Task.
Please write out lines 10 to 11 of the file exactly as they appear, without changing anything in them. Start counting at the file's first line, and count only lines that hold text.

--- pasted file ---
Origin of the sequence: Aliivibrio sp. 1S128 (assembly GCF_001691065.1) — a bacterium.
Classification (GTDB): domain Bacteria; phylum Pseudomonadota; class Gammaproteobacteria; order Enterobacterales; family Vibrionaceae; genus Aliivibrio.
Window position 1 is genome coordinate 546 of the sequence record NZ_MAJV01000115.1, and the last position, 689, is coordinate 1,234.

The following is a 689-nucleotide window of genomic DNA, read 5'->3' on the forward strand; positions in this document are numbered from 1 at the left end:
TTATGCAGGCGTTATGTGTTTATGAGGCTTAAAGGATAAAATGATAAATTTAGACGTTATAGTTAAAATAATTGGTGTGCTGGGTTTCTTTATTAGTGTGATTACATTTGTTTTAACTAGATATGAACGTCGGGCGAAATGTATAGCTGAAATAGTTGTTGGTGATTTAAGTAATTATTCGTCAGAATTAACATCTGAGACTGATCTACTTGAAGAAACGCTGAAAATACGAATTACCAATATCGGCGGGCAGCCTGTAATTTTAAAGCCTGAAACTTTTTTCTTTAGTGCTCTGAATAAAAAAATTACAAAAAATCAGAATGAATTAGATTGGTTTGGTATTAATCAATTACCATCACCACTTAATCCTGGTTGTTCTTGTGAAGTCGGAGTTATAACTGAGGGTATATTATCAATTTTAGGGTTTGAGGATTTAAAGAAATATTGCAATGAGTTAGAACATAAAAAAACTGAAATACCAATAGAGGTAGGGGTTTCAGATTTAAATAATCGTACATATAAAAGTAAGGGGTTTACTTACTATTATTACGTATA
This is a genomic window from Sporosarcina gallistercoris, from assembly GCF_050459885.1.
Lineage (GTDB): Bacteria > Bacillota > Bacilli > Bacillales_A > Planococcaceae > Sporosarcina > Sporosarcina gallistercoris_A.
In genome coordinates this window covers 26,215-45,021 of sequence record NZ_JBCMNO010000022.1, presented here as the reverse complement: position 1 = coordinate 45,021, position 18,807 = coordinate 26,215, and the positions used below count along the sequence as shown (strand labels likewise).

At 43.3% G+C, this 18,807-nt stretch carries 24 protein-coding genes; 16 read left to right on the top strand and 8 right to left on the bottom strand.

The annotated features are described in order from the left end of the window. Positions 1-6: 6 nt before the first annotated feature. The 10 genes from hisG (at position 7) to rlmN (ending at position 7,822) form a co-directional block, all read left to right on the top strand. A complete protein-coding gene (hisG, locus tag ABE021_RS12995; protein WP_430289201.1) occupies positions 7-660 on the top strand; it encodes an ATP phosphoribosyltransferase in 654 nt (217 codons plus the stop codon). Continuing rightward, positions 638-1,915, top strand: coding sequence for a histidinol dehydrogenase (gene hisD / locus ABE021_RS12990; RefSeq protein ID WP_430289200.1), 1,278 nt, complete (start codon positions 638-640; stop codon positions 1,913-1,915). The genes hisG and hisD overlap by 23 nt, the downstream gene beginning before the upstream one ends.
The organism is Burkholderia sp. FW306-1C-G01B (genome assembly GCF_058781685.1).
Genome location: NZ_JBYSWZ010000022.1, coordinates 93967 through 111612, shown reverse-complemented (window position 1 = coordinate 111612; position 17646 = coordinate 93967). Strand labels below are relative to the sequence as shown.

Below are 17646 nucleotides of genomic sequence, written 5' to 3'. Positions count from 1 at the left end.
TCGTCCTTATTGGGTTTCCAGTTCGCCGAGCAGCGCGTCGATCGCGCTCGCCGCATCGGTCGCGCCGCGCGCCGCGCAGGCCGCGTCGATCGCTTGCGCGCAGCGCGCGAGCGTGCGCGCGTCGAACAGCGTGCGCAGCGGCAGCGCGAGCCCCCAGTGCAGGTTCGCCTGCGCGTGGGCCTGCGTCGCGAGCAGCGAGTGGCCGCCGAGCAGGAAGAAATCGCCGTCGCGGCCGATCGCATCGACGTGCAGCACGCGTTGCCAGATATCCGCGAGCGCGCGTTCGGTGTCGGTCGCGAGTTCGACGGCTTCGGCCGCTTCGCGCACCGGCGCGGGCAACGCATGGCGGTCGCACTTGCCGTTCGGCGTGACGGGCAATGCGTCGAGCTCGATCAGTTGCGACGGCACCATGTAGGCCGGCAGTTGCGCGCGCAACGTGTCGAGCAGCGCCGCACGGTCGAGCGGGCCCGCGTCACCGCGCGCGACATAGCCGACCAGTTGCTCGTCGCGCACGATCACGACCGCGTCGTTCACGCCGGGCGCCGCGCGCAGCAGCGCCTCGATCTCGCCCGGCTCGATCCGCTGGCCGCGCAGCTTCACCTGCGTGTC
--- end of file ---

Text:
The annotated features are described in order from the left end of the window. Positions 1-6: 6 nt before the first annotated feature. The 10 genes from hisG (at position 7) to rlmN (ending at position 7,822) form a co-directional block, all read left to right on the top strand. A complete protein-coding gene (hisG, locus tag ABE021_RS12995; protein WP_430289201.1) occupies positions 7-660 on the top strand; it encodes an ATP phosphoribosyltransferase in 654 nt (217 codons plus the stop codon). Continuing rightward, positions 638-1,915, top strand: coding sequence for a histidinol dehydrogenase (gene hisD / locus ABE021_RS12990; RefSeq protein ID WP_430289200.1), 1,278 nt, complete (start codon positions 638-640; stop codon positions 1,913-1,915). The genes hisG and hisD overlap by 23 nt, the downstream gene beginning before the upstream one ends.
The organism is Burkholderia sp. FW306-1C-G01B (genome assembly GCF_058781685.1).